Uber, the ride­share and taxi ser­vice, like­wise uses GPS and geo­loca­tion through its mo­bile app to see where users and drivers are, but its pri­vacy policy says the data is not shared with third parties and is used only for pur­poses like cus­tom­iz­ing ser­vices, pro­mo­tions, and data ana­lyt­ics.

“There’s really a lot less pri­vacy with those sys­tems be­cause they know at least where you are picked up and dropped off and someone’s keep­ing track of that,” said Rob Atkin­son, pres­id­ent of the In­form­a­tion Tech­no­logy and In­nov­a­tion Found­a­tion. “I have no reas­on to doubt that these com­pan­ies are trust­worthy and it’s pos­sible that as people be­come more com­fort­able with that, they’ll see that there are less pri­vacy con­cerns.”

Even the private cars that those com­pan­ies are look­ing to re­place have a de­gree of mon­it­or­ing. Elec­tric cars like the Nis­san Leaf and the Chev­ro­let Volt have be­come data sources for car com­pan­ies and oth­ers look­ing for stats on how clean cars are used. The EV Pro­ject — backed by the En­ergy De­part­ment, Nis­san, Chev­ro­let, and oth­ers — of­fers up free char­gers in ex­change for per­mis­sion to col­lect data on vehicle use, char­ging pat­terns, and en­ergy use.

They’ve even be­come a badge of hon­or for some drivers — the web­site Volt Stats lets drivers up­load their en­gine use data, en­abling a not-so-subtle com­pet­i­tion to see who can drive the farthest with the least gas­ol­ine.

Demo­crat­ic Rep. Earl Blumenauer of Ore­gon, a long­time VMT sup­port­er, has even poin­ted to E-ZPass toll sys­tems and traffic cam­er­as as proof that the pri­vacy con­cerns are over­blown.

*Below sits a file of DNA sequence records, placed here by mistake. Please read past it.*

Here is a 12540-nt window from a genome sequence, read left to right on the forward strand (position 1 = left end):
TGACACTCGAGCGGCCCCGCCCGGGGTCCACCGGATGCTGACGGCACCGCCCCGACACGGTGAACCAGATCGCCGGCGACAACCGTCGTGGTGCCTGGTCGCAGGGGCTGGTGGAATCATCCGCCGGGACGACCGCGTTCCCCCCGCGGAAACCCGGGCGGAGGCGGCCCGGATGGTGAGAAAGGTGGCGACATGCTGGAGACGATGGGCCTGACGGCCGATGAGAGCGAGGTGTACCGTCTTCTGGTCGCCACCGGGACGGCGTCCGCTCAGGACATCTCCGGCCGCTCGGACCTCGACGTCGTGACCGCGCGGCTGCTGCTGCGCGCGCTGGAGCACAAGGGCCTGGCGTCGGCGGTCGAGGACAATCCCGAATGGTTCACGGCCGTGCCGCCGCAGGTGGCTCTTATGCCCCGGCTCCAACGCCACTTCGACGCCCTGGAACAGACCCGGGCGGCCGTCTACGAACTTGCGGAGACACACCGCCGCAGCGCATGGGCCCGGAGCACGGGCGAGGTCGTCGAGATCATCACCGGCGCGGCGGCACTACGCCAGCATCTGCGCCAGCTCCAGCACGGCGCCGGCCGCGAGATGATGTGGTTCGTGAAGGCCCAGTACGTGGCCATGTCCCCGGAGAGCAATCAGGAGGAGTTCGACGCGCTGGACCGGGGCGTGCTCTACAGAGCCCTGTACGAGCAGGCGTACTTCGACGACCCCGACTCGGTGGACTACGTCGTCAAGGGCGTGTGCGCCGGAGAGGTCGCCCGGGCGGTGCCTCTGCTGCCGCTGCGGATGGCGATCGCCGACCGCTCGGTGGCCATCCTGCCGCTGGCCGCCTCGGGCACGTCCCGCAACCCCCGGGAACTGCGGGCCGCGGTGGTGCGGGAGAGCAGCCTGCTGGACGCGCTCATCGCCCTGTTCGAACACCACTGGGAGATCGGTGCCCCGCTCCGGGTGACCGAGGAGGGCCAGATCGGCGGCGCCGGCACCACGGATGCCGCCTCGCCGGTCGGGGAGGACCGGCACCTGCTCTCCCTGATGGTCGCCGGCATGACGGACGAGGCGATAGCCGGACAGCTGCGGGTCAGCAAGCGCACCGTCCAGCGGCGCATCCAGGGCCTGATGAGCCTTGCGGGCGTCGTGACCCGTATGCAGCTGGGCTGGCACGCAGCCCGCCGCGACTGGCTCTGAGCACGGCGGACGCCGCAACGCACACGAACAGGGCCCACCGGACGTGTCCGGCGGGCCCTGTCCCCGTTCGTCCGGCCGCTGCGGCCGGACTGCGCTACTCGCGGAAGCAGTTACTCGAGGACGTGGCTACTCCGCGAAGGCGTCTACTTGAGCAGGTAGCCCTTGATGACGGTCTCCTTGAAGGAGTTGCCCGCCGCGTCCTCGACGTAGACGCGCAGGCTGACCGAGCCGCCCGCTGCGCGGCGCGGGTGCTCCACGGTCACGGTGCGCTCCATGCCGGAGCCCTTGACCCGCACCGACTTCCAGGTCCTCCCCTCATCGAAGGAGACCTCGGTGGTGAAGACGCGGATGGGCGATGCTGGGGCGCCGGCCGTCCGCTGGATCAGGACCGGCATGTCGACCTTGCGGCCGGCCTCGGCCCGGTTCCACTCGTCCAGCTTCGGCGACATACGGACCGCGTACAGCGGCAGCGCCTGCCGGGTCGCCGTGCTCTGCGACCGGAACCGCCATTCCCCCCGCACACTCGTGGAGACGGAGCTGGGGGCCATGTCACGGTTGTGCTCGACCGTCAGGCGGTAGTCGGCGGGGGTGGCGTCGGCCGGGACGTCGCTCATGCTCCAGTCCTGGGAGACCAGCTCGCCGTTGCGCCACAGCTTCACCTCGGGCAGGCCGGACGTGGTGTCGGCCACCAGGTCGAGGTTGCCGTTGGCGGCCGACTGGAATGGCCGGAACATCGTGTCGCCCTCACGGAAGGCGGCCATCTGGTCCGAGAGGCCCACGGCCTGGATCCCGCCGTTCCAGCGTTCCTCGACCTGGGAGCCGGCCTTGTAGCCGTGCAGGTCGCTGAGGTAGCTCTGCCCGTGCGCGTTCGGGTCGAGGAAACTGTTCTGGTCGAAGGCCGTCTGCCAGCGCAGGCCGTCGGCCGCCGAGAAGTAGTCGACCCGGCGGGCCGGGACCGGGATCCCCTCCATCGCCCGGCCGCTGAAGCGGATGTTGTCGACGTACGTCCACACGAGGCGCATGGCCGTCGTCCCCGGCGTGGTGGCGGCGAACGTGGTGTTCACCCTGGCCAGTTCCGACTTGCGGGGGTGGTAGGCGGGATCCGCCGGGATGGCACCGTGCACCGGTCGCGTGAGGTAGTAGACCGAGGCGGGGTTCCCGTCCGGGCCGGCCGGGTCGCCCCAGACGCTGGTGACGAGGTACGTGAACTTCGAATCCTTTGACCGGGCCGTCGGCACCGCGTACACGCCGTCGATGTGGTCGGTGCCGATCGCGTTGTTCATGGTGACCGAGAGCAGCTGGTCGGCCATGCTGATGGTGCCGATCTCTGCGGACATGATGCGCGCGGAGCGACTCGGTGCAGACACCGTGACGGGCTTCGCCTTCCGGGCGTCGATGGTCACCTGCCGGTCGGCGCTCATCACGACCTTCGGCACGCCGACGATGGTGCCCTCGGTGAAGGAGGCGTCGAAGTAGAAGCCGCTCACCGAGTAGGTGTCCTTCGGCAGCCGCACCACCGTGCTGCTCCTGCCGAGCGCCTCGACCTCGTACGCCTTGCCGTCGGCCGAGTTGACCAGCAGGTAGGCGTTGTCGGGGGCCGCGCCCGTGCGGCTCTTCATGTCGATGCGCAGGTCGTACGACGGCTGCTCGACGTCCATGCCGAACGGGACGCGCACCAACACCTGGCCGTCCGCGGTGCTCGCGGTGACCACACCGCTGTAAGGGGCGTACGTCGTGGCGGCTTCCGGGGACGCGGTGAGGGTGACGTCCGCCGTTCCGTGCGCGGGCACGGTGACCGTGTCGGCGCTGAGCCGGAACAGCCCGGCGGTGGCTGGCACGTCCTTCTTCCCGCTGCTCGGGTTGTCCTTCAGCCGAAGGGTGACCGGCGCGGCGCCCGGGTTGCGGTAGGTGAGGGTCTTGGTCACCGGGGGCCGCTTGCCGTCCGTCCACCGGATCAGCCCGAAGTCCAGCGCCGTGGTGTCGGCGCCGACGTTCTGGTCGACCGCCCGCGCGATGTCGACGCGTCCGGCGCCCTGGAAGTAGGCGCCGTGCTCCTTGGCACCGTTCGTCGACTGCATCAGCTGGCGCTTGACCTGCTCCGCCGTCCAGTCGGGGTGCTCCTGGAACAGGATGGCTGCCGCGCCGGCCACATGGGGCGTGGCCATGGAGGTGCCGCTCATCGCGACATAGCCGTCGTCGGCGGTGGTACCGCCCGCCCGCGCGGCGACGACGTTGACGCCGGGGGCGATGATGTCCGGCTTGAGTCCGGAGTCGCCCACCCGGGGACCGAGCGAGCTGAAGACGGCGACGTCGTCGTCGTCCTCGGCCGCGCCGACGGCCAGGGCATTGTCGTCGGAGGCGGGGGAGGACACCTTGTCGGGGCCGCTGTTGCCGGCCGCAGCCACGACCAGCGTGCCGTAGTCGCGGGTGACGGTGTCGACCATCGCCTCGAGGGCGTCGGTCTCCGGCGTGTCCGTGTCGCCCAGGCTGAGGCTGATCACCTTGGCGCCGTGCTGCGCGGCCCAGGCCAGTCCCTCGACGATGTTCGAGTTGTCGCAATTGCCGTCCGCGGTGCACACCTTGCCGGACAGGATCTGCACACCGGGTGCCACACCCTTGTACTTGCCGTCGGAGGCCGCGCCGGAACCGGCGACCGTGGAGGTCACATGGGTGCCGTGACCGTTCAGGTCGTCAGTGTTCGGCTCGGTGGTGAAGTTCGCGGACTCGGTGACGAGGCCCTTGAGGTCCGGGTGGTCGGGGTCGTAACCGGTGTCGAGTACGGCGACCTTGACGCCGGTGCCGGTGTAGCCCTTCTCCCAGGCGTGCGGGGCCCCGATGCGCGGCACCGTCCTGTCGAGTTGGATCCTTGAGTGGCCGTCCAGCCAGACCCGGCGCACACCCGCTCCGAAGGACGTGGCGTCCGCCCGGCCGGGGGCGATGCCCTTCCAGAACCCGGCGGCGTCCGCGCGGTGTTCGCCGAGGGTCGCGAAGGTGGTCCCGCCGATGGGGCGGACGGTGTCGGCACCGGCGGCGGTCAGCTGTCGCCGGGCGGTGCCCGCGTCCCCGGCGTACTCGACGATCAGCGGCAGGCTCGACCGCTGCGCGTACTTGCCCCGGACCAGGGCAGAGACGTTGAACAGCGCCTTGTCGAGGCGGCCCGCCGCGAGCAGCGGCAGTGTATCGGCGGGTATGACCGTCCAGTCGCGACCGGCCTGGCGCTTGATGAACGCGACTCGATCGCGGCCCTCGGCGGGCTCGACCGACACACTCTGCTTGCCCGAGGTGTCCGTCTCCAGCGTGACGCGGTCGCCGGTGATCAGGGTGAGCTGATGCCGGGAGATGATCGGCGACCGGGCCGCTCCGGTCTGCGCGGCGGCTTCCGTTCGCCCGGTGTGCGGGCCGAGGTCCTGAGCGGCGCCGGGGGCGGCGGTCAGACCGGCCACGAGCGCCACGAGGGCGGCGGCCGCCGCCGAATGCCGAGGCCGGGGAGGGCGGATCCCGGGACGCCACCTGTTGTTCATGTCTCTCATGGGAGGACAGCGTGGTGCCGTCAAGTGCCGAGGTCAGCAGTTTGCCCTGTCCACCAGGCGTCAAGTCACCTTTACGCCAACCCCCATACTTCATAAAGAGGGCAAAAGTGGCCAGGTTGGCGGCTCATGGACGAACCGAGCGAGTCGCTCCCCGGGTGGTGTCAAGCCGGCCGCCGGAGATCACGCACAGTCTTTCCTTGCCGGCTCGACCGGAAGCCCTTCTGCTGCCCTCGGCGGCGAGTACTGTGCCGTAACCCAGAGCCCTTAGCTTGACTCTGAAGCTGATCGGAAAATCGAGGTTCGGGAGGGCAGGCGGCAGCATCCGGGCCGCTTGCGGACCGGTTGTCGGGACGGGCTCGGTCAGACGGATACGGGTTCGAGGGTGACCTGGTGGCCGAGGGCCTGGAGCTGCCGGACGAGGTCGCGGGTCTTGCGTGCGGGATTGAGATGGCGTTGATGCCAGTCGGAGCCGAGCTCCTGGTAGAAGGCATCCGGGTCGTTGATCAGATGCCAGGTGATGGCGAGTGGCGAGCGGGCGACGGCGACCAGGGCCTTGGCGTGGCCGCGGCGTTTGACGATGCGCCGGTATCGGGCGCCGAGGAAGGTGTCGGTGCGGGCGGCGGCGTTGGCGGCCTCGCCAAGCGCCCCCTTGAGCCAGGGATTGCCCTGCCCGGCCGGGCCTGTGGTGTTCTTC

“I don’t think that means we should be any less con­cerned about the gov­ern­ment do­ing something like this,” said Gau­tum Hans, an at­tor­ney with the Cen­ter for Demo­cracy and Tech­no­logy.

Hans said that in­di­vidu­als may be more com­fort­able with a private com­pany us­ing loc­a­tion track­ing for busi­ness or re­search use — “as we like to say, a private com­pany can’t put you in jail,” he said — but even that may be lessen­ing amid the out­cry over re­search pro­jects done by Face­book and OK Cu­pid. And there are par­tic­u­lar con­cerns that come with the po­ten­tial for the gov­ern­ment to watch where and when cit­izens are driv­ing.

“Re­search is un­der­stood by in­di­vidu­als. You can un­der­stand why a ride-shar­ing app would want to do re­search as long as its ag­greg­ated and takes steps to pro­tect your pri­vacy,” Hans said. “With the gov­ern­ment, there are reas­ons you would be con­cerned, wheth­er it’s the First Amend­ment and the free­dom of as­so­ci­ation or how the in­form­a­tion is kept and how.”

“It seems odd to me that there would be a solu­tion that is so ex­pens­ive and car­ries so many ques­tions,” he ad­ded.

It’s still an open ques­tion what sort of tech­no­logy would be em­ployed with a VMT. A pi­lot pro­gram in Ore­gon of­fers the 5,000 vo­lun­teer par­ti­cipants a vari­ety of op­tions, in­clud­ing a smart­phone app, self-bought GPS sys­tems, or even a flat fee that would re­quire no track­ing at all. Ex­perts say a “black box” is un­likely — it’s ex­pec­ted that, at most, the sys­tem would rely on a one-way GPS sys­tem that simply re­layed the dis­tance traveled to al­le­vi­ate the big­ger driv­ing con­cerns.

For Atkin­son, who chaired a fed­er­al com­mis­sion that re­com­men­ded a VMT sys­tem in 2009, said that he sees “move­ment” to­ward a VMT, with sup­port grow­ing among con­ser­vat­ives and en­vir­on­ment­al­ists alike for a more equit­able trans­port­a­tion fund­ing sys­tem.

“A full-steam-ahead ef­fort to de­vel­op a stand­ard, man­dat­ing every car comes equipped with an on-board GPS, that’s go­ing to be a while,” he said. “As cars be­come smarter, you’ll end up with more that have the cap­ab­il­ity to do this. I think if you start with a vol­un­tary sys­tem, you’ll see it grow.”